• Charlotte Center City Partners unveils plan to redevelop N. Tryon

    By: Angela Hong


    CHARLOTTE, N.C. - There are big plans to overhaul the North Tryon area of Charlotte and bring in more jobs.

    Many people would argue that the south part of uptown has grown and developed, but the northern end has a lot of catching up to do.

    Charlotte Center City Partners unveiled its redevelopment plan at a meeting Thursday night.

    The North Tryon Vision Plan encompasses a 50-square-block area near wards 1 and 4. 

    There would be multiple mixed-use buildings, and some would be as tall as 15 stories. 

    The plan also calls for a walkable layout and would include existing theaters, museums and the brand-new 1st Ward Park.

    "It's a remarkable opportunity to have this much land so close to the city," said project consultant Daniel Iacofano.

    Iacofano envisions this area to become the next 3rd Ward.

    "When Romare Bearden Park went in, it has generated over $700 million in private investment," he explained.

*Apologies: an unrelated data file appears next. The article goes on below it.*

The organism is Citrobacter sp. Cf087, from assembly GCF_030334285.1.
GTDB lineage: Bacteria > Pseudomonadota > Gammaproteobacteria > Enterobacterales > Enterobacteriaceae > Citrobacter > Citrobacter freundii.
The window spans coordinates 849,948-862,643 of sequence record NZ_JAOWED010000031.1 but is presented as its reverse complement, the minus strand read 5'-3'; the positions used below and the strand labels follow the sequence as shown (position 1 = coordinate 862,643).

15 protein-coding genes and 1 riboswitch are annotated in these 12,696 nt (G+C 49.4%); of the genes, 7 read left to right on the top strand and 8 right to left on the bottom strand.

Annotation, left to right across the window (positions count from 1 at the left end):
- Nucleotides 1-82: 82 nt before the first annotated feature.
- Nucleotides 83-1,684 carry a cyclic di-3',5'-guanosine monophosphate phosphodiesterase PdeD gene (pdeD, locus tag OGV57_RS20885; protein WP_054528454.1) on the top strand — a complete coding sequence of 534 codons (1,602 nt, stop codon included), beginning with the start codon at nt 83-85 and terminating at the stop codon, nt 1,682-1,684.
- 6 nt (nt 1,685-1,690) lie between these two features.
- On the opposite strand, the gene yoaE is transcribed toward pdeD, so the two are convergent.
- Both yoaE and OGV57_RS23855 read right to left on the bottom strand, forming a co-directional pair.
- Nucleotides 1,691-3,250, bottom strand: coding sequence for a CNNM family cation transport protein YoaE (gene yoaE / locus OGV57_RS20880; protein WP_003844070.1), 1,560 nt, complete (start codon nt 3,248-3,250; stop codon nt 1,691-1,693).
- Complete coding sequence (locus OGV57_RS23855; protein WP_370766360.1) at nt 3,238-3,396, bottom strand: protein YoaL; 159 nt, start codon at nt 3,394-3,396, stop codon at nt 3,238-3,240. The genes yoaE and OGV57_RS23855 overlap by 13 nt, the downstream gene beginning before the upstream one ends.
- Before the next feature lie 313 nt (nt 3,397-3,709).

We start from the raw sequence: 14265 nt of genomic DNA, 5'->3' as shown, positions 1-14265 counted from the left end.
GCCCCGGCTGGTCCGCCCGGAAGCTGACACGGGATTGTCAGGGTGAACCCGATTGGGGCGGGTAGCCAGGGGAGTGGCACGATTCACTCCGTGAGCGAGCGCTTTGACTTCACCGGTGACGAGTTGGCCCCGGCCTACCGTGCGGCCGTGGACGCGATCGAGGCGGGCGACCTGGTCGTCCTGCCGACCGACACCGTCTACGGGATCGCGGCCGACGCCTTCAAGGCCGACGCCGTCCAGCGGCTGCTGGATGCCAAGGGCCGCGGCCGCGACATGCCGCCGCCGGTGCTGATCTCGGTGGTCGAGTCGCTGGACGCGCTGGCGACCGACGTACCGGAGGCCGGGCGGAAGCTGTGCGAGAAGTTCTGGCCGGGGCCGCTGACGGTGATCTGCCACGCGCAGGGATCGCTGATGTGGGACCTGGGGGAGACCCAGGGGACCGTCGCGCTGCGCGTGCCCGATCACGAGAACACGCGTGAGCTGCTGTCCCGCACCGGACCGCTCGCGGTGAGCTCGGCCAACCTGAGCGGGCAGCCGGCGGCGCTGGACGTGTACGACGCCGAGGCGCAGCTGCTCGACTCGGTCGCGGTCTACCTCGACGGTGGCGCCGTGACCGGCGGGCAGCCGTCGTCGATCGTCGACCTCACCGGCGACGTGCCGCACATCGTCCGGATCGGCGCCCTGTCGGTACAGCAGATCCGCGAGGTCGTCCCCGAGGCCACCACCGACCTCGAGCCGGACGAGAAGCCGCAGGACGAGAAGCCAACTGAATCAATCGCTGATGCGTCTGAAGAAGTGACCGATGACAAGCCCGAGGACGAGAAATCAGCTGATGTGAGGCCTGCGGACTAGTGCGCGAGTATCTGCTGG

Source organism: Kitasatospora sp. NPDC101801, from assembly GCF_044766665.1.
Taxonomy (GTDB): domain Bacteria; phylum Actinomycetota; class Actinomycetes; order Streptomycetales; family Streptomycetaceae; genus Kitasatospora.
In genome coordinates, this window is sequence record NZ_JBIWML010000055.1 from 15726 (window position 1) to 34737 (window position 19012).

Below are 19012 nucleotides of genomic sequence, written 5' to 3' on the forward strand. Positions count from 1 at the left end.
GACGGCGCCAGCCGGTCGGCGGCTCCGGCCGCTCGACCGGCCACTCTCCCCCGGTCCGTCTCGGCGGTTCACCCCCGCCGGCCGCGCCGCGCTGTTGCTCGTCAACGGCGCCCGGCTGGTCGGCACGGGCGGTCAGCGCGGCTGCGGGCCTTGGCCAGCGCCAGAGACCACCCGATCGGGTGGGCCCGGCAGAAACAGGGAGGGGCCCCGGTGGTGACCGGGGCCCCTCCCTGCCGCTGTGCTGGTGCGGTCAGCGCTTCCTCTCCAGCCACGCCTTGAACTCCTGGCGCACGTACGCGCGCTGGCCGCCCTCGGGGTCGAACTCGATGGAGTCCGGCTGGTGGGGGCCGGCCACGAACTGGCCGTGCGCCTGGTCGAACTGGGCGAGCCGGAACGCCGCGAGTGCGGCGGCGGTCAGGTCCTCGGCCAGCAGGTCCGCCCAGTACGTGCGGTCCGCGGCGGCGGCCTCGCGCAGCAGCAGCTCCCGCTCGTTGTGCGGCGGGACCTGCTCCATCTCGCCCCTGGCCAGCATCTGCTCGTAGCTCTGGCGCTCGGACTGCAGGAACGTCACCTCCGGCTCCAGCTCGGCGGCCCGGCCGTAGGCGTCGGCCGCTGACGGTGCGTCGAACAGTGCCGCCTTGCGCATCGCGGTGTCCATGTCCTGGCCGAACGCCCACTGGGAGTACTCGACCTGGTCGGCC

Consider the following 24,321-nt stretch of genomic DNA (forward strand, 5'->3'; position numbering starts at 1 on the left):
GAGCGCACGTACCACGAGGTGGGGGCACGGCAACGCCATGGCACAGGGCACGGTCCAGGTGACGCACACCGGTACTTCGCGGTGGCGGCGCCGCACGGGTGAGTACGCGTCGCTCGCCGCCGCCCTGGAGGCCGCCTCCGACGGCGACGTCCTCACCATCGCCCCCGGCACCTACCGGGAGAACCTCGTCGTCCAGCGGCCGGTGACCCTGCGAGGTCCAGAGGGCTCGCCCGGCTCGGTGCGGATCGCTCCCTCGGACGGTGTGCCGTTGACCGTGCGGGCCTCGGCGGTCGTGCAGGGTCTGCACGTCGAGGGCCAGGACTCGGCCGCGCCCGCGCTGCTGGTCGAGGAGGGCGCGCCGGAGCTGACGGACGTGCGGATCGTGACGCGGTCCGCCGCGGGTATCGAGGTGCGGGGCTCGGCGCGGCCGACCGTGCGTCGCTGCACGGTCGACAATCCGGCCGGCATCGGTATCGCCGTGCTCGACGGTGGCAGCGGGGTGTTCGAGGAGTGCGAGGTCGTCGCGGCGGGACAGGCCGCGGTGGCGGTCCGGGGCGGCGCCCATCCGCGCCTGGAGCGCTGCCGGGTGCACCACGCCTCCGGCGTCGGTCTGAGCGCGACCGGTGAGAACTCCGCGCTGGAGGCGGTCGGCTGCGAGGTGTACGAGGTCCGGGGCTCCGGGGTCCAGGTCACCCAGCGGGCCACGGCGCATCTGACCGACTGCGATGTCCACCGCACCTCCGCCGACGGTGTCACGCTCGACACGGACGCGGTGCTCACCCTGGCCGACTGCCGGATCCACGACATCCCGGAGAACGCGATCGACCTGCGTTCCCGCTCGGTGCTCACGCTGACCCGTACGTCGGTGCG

He says there are already existing buildings, attractions and projects in the works that will help bolster the North Tryon Vision Plan.

    For example, the Lynx extension, The Blumenthal Performing Arts Center and the Carolina Theatre.

    Some critics say the area isn't necessarily attractive because of its proximity to homeless shelters on the other side of Interstate 277.

    But supporters say the shelters aren't an issue. They believe people will be more comfortable in the area as it develops.

    "I don't think it's those individuals on the street that make people feel uncomfortable," Laura Smith, with Foundation for the Carolinas, explained. "It's really that there is no development. When there is more lighting there you're going to feel more comfortable being there, and all walks of our community can enjoy North Tryon."

    Charlotte Center City Partners said the project would be completed in phases over the next five, 10 or 15 years.

    It said the project will be a mix of public and private developments, so there is no word yet on how much it will cost.

    The organization will take the feedback it received about the project and incorporate it into its final plan, which will be presented in the spring. 

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